RICHMOND, Va. (AP) — A federal appeals court heard arguments Tuesday over the contested replacement of a bridge to much of North Carolina’s Outer Banks.
Two conservation groups represented by the Southern Environmental Law Center went before a three-judge panel of the 4th U.S. Circuit Court of Appeals. They are appealing a judge’s decision last September clearing the way for the replacement of the Bonner Bridge.
An attorney from the U.S. Justice Department and North Carolina’s solicitor general, John F. Maddrey, urged the justices to let the lower court ruling stand.
Attorneys for both sides were questioned repeatedly by the bench throughout the hearing. Rulings typically are issued weeks or months after oral arguments.
The dispute centers on a state plan to replicate the existing 2.5-mile bridge across Oregon Inlet at a cost of $216 million. The bridge is the only span connecting the mainland to Hatteras Island.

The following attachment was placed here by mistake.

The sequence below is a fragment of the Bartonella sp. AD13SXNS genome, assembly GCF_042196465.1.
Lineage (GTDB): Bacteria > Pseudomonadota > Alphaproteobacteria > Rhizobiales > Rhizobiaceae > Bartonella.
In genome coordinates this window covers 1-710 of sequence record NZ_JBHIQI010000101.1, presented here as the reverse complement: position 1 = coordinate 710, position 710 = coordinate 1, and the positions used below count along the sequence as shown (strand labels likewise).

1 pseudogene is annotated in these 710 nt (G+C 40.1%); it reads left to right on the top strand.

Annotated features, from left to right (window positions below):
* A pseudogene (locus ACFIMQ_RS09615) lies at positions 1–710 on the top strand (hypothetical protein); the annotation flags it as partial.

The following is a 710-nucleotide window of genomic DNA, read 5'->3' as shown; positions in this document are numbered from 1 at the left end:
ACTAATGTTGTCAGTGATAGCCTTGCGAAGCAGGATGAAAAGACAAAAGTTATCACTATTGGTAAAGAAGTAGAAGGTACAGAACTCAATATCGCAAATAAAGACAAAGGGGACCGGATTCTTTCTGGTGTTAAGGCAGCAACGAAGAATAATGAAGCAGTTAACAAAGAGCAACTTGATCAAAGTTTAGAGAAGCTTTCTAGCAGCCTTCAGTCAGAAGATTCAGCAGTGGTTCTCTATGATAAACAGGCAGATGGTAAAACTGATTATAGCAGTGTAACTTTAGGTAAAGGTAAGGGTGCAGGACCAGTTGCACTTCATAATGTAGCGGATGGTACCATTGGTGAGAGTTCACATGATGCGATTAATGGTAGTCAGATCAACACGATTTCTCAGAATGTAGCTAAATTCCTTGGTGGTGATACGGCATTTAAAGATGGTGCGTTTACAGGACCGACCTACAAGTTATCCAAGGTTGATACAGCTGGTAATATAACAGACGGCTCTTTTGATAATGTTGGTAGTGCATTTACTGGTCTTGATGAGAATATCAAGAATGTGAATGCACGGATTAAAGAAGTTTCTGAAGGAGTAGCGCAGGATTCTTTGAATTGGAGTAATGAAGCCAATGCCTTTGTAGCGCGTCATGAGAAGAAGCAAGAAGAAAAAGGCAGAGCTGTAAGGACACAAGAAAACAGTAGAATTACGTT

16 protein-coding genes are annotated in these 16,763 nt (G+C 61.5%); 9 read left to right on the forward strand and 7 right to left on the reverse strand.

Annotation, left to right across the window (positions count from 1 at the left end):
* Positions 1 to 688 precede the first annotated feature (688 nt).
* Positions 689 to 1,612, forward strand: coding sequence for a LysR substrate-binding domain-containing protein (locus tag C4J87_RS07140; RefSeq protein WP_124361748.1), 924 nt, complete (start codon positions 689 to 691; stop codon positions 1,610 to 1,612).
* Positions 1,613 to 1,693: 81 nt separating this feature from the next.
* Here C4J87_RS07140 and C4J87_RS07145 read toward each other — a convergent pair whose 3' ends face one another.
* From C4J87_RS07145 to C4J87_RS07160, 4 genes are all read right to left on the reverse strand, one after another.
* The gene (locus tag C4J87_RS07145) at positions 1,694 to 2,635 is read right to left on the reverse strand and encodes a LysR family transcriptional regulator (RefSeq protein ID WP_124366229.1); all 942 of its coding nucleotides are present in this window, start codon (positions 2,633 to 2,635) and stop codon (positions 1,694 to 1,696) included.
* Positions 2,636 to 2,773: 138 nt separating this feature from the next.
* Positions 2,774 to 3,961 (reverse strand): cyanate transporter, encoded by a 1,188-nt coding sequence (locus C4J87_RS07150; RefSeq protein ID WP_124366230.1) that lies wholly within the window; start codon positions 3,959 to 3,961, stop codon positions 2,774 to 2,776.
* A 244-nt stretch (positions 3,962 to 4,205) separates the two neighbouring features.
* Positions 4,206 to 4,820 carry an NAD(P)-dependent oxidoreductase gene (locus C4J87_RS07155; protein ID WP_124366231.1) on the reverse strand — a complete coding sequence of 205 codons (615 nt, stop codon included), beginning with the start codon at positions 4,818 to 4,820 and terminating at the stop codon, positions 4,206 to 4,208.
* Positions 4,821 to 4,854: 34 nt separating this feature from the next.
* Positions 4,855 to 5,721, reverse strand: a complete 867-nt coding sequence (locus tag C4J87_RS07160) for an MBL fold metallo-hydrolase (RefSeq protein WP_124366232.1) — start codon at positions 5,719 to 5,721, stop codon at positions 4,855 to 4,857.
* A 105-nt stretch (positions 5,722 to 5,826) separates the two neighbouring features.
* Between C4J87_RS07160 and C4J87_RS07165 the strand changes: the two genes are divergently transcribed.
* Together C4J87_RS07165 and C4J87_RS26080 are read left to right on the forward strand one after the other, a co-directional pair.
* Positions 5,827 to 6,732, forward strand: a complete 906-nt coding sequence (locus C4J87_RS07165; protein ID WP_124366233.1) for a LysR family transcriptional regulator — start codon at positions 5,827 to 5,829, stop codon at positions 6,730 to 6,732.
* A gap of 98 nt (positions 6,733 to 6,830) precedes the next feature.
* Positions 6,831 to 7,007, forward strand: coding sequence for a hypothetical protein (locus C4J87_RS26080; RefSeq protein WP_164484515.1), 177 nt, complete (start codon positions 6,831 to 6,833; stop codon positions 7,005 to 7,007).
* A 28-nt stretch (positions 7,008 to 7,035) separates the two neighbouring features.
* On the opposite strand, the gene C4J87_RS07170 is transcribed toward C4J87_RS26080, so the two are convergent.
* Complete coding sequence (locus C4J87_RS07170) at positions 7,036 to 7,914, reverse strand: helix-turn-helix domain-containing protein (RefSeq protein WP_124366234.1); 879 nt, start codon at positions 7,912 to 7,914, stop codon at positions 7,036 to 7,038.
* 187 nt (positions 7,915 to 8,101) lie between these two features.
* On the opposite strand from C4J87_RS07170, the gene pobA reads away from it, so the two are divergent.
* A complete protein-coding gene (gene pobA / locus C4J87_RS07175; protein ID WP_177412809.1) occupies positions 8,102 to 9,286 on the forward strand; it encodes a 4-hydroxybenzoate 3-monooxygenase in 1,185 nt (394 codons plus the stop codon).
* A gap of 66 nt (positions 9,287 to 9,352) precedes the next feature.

The conservation groups oppose that span, backing instead a 17-mile bridge that avoids segments of Highway 12 across Pamlico Sound and around the Pea Island National Wildlife Refuge. State transportation officials put the cost of the longer bridge at $1 billion.
Opponents also contend that the state Department of Transportation leaves out the cost of moving or maintaining about 12 miles of N.C. 12 through the wildlife refuge. The highway has been breached by new inlets twice in the past several years.
SELC contends the bridge will be useless without additional infrastructure through an eroding, unstable section of the Hatteras Island refuge. They also argue that DOT and the Federal Highway Administration violated the National Environmental Policy Act by not adequately addressing all alternatives for replacing the Bonner Bridge and maintaining N.C 12.
Julia F. Youngman, an SELC attorney who argued before the three judges, called the proposal “a bridge to nowhere.”
Both sides agreed on one thing, however: “We need to replace the Bonner Bridge,” said Robert Lundman, representing the Federal Highway Administration.
The SELC’s clients are Defenders of Wildlife and the National Wildlife Refuge Association.